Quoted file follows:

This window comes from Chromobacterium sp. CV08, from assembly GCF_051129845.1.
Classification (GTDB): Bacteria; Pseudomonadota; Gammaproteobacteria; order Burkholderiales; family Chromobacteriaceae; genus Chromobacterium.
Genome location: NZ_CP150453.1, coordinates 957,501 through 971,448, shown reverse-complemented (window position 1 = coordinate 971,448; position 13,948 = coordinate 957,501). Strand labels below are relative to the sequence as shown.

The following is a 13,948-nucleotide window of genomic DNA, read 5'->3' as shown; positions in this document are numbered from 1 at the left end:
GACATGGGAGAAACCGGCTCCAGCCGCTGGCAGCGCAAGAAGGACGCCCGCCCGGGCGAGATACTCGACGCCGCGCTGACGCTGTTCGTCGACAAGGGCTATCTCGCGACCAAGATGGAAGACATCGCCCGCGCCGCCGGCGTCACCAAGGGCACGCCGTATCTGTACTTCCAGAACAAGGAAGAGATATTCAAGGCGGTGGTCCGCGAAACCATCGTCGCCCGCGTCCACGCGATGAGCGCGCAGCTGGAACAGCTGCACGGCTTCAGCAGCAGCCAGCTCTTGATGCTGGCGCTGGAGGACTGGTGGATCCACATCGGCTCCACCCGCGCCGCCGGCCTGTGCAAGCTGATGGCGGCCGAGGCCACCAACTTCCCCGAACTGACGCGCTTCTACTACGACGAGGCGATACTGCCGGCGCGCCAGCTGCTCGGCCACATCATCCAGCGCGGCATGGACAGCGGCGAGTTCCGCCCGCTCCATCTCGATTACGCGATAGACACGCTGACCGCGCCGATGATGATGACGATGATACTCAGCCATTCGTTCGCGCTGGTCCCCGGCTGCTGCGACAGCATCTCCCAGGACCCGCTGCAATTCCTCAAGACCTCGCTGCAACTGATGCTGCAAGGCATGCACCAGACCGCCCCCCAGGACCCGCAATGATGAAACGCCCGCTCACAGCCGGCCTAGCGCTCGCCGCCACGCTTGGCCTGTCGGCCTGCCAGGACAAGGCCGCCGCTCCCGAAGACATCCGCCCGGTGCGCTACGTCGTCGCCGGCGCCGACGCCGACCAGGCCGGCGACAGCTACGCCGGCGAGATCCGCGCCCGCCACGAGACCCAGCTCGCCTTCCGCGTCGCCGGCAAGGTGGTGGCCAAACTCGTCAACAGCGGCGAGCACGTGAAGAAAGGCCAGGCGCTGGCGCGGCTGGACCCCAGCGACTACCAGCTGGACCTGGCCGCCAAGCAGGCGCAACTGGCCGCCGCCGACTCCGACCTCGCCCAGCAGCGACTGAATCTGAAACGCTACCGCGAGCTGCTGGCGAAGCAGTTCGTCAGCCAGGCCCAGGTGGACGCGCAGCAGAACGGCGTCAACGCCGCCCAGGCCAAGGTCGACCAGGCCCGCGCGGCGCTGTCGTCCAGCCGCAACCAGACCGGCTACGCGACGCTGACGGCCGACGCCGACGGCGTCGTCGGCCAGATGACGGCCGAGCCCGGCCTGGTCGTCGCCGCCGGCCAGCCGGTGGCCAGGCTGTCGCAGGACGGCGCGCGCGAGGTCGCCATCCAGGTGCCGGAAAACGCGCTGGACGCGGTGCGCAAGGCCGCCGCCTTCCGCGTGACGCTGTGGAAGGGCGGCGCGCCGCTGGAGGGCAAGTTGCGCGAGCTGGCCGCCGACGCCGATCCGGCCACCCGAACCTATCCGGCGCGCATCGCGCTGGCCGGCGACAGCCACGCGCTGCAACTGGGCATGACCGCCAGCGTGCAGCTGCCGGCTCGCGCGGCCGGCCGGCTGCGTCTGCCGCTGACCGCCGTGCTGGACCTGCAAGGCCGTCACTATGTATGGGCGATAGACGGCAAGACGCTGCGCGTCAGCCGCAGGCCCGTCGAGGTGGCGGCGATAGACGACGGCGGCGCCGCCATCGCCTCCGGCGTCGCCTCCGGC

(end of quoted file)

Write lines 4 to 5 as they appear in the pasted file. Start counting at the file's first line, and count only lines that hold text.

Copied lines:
The following is a 13,948-nucleotide window of genomic DNA, read 5'->3' as shown; positions in this document are numbered from 1 at the left end:
GACATGGGAGAAACCGGCTCCAGCCGCTGGCAGCGCAAGAAGGACGCCCGCCCGGGCGAGATACTCGACGCCGCGCTGACGCTGTTCGTCGACAAGGGCTATCTCGCGACCAAGATGGAAGACATCGCCCGCGCCGCCGGCGTCACCAAGGGCACGCCGTATCTGTACTTCCAGAACAAGGAAGAGATATTCAAGGCGGTGGTCCGCGAAACCATCGTCGCCCGCGTCCACGCGATGAGCGCGCAGCTGGAACAGCTGCACGGCTTCAGCAGCAGCCAGCTCTTGATGCTGGCGCTGGAGGACTGGTGGATCCACATCGGCTCCACCCGCGCCGCCGGCCTGTGCAAGCTGATGGCGGCCGAGGCCACCAACTTCCCCGAACTGACGCGCTTCTACTACGACGAGGCGATACTGCCGGCGCGCCAGCTGCTCGGCCACATCATCCAGCGCGGCATGGACAGCGGCGAGTTCCGCCCGCTCCATCTCGATTACGCGATAGACACGCTGACCGCGCCGATGATGATGACGATGATACTCAGCCATTCGTTCGCGCTGGTCCCCGGCTGCTGCGACAGCATCTCCCAGGACCCGCTGCAATTCCTCAAGACCTCGCTGCAACTGATGCTGCAAGGCATGCACCAGACCGCCCCCCAGGACCCGCAATGATGAAACGCCCGCTCACAGCCGGCCTAGCGCTCGCCGCCACGCTTGGCCTGTCGGCCTGCCAGGACAAGGCCGCCGCTCCCGAAGACATCCGCCCGGTGCGCTACGTCGTCGCCGGCGCCGACGCCGACCAGGCCGGCGACAGCTACGCCGGCGAGATCCGCGCCCGCCACGAGACCCAGCTCGCCTTCCGCGTCGCCGGCAAGGTGGTGGCCAAACTCGTCAACAGCGGCGAGCACGTGAAGAAAGGCCAGGCGCTGGCGCGGCTGGACCCCAGCGACTACCAGCTGGACCTGGCCGCCAAGCAGGCGCAACTGGCCGCCGCCGACTCCGACCTCGCCCAGCAGCGACTGAATCTGAAACGCTACCGCGAGCTGCTGGCGAAGCAGTTCGTCAGCCAGGCCCAGGTGGACGCGCAGCAGAACGGCGTCAACGCCGCCCAGGCCAAGGTCGACCAGGCCCGCGCGGCGCTGTCGTCCAGCCGCAACCAGACCGGCTACGCGACGCTGACGGCCGACGCCGACGGCGTCGTCGGCCAGATGACGGCCGAGCCCGGCCTGGTCGTCGCCGCCGGCCAGCCGGTGGCCAGGCTGTCGCAGGACGGCGCGCGCGAGGTCGCCATCCAGGTGCCGGAAAACGCGCTGGACGCGGTGCGCAAGGCCGCCGCCTTCCGCGTGACGCTGTGGAAGGGCGGCGCGCCGCTGGAGGGCAAGTTGCGCGAGCTGGCCGCCGACGCCGATCCGGCCACCCGAACCTATCCGGCGCGCATCGCGCTGGCCGGCGACAGCCACGCGCTGCAACTGGGCATGACCGCCAGCGTGCAGCTGCCGGCTCGCGCGGCCGGCCGGCTGCGTCTGCCGCTGACCGCCGTGCTGGACCTGCAAGGCCGTCACTATGTATGGGCGATAGACGGCAAGACGCTGCGCGTCAGCCGCAGGCCCGTCGAGGTGGCGGCGATAGACGACGGCGGCGCCGCCATCGCCTCCGGCGTCGCCTCCGGC